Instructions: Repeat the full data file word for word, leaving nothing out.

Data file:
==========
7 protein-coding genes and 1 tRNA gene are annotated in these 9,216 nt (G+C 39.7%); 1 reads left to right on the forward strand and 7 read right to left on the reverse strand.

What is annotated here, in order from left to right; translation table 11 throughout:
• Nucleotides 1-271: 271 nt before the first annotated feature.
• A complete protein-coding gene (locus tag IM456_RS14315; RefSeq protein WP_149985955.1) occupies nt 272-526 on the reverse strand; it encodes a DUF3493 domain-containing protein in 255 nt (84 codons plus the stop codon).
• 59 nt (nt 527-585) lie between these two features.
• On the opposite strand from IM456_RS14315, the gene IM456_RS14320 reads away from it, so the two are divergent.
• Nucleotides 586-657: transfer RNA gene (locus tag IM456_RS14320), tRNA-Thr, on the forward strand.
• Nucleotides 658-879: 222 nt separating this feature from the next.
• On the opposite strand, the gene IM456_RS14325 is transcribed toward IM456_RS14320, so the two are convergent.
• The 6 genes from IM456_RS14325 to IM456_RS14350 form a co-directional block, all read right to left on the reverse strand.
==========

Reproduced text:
7 protein-coding genes and 1 tRNA gene are annotated in these 9,216 nt (G+C 39.7%); 1 reads left to right on the forward strand and 7 read right to left on the reverse strand.

What is annotated here, in order from left to right; translation table 11 throughout:
• Nucleotides 1-271: 271 nt before the first annotated feature.
• A complete protein-coding gene (locus tag IM456_RS14315; RefSeq protein WP_149985955.1) occupies nt 272-526 on the reverse strand; it encodes a DUF3493 domain-containing protein in 255 nt (84 codons plus the stop codon).
• 59 nt (nt 527-585) lie between these two features.
• On the opposite strand from IM456_RS14315, the gene IM456_RS14320 reads away from it, so the two are divergent.
• Nucleotides 586-657: transfer RNA gene (locus tag IM456_RS14320), tRNA-Thr, on the forward strand.
• Nucleotides 658-879: 222 nt separating this feature from the next.
• On the opposite strand, the gene IM456_RS14325 is transcribed toward IM456_RS14320, so the two are convergent.
• The 6 genes from IM456_RS14325 to IM456_RS14350 form a co-directional block, all read right to left on the reverse strand.